Stacy Fisher has lived in Hartsdale for just three years, but she’s been involved in the community for much longer. Flying to Westchester from the West Coast to visit friends in the area, and then coming up by train when she lived in Manhattan, Fisher fell in love with Hartsdale’s charm, accessibility and diverse community.
Shortly after she moved to the suburb, Fisher became active with the Hartsdale Neighbors Association — a civic organization that aims to provide residents with factual and neutral information while also being a voice for the community at large. Fisher took on a leadership role within the association as co-president with HNA founding member Dan Weinfeld while Eric Zinger, the group’s previous president, conducted his campaign for a seat on the town board.
“She’s going to bring a level of organization and structure that will help grow our group and achieve our goals,” Zinger told the Inquirer.
Fisher’s voluntary role as president became official Aug. 22 when the HNA Executive Committee selected her to serve a one-year term as president.
“I’m excited for the opportunity to … make a difference,” said Fisher, who is self-employed as an executive coach.
Transitioning out of her career at a Fortune 20 company has allowed Fisher, 56, to get involved in her community and spend more time focusing on local issues.
As president of the neighborhood association, she is hoping to use her time to refocus the growing HNA membership and to institute committees that will actively tackle the suburb’s biggest issues.
“Leveraging what I have done in my career … [I was selected to] put a next level of structure in place for growth so that we’re able to be nimble and more scalable in our advocacy and in our impact,” said Fisher. “I always like to see what’s possible and then figure out how we can get there.”
With her “glass half full mentality,” Fisher said she plans to form seven new committees within the HNA to not only increase credibility with the town board and residents, but to allow Hartsdale residents to get involved beyond just attending regular HNA meetings.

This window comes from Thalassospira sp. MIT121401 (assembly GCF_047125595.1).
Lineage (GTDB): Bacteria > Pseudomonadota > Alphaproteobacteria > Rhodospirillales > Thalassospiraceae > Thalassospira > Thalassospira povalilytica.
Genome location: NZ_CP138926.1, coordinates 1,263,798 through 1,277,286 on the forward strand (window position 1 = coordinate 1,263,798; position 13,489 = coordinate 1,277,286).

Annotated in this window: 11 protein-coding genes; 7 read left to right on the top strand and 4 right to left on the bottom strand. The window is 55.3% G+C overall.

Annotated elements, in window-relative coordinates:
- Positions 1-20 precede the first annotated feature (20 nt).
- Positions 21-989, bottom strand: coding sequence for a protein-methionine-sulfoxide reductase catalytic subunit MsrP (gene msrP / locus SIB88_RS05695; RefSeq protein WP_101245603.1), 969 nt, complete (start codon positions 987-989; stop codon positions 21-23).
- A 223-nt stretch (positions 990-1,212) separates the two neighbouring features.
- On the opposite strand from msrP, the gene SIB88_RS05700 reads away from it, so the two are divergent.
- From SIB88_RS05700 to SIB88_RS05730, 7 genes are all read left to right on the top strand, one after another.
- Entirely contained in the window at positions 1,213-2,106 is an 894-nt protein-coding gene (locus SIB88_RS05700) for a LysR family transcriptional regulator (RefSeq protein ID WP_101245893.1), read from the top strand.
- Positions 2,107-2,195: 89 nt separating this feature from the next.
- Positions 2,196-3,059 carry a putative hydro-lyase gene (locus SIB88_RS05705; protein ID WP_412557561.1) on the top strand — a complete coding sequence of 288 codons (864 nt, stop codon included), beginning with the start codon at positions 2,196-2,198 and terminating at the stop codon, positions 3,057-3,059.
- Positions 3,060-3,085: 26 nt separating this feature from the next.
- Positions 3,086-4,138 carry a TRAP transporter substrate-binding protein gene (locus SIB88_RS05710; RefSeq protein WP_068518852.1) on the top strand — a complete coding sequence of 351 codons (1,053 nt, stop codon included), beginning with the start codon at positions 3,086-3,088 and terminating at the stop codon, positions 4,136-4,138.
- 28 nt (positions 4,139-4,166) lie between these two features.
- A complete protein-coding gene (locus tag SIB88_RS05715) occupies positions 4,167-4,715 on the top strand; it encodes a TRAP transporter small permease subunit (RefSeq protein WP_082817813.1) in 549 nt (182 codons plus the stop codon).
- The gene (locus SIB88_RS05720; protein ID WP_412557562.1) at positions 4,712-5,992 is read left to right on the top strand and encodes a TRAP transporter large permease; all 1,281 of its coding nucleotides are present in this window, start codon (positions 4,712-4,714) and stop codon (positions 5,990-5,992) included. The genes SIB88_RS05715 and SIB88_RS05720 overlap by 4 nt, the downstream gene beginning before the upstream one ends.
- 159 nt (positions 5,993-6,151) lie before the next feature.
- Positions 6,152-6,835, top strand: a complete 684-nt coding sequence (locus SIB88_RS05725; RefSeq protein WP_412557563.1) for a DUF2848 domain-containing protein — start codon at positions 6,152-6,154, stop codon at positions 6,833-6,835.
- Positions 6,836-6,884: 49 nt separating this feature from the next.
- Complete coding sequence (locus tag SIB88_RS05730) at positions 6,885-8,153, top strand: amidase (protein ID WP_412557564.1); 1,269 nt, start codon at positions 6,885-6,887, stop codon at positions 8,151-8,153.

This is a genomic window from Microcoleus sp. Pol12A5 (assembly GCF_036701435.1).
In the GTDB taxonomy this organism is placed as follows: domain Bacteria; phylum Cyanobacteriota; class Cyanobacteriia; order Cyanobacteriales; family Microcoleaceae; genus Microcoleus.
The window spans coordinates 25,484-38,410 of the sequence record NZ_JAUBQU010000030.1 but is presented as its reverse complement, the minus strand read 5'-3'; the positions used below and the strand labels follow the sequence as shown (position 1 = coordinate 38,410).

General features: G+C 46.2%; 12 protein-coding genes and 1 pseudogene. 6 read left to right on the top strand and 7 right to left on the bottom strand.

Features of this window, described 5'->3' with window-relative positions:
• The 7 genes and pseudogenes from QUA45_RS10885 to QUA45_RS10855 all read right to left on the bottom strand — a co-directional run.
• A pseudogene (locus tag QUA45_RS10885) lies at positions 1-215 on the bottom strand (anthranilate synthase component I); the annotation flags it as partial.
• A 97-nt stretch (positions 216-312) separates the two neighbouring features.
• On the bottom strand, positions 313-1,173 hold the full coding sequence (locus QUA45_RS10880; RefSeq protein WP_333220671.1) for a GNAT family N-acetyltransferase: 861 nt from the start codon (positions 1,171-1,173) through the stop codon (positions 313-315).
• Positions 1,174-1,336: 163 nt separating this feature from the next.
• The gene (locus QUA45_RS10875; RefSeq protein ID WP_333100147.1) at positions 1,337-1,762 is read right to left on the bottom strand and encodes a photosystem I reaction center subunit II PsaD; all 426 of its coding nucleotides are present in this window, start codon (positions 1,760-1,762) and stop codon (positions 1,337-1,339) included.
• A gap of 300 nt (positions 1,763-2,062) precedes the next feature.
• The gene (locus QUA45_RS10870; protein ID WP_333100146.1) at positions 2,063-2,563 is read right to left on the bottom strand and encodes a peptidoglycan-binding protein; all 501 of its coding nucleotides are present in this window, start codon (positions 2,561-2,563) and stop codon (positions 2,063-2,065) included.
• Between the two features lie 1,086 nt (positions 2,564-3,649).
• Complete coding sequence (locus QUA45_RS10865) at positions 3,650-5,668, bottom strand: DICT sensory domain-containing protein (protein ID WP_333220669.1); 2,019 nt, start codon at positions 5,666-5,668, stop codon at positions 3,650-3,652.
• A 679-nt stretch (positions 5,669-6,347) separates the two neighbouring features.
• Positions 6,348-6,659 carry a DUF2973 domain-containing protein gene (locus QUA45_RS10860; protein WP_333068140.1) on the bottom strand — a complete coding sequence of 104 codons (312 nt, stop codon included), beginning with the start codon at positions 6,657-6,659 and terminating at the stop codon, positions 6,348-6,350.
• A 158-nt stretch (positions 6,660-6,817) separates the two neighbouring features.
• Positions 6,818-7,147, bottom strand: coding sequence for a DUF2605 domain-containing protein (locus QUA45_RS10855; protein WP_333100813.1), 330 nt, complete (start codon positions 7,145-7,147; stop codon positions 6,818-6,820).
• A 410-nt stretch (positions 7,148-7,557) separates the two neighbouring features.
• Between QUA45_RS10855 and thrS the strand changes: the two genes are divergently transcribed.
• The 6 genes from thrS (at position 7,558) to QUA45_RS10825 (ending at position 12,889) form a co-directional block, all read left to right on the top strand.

Although the number of members to serve on each new committee has not yet been established, and chairpersons are still being selected, Fisher plans to form a governance committee, an economic and business development and planning committee, a history of Greenburgh committee, a financial efficacy committee, a communication and community engagement committee, an educational excellence committee and a safety committee.
Fisher said she wants a diverse group of Hartsdale residents to comprise the committees so all neighborhoods would be represented and people can communicate effectively as they work to solve problems in Hartsdale.
“We really want to see a wonderful cross section — that’s something we’re specifically working on so we can fulfill what Hartsdale has become to me and to others — a place that is welcoming and beautiful and vibrant,” said Fisher.
Some of the challenges the new HNA committees will tackle in the next year include the Four Corners redevelopment study, the Odell House restoration, the Greenburgh Central School District bond failure, and taxes, specifically working to repeal the federal government’s SALT deduction cap.
“It’s a multifaceted complex issue that folks are feeling very pressed on,” Fisher said, referring to the SALT deduction cap.
“We’re trying to make sure that we reach out to anyone who’s interested — and if there’s a special focus of area — using these committees to build the network that HNA has and get more people involved in what’s going on,” said Zinger on the institution of the committees. “We’re trying to both broaden the scope of area that we focus on and broaden the network of engaged citizens.”
HNA open meetings will be held at the end of September and the beginning of November to follow up with the Greenburgh Central School District School Board about the bond proposal that was voted down in May.
“A point of pride for any community is to really exemplify the intent of [its] vision for the community,” said Fisher.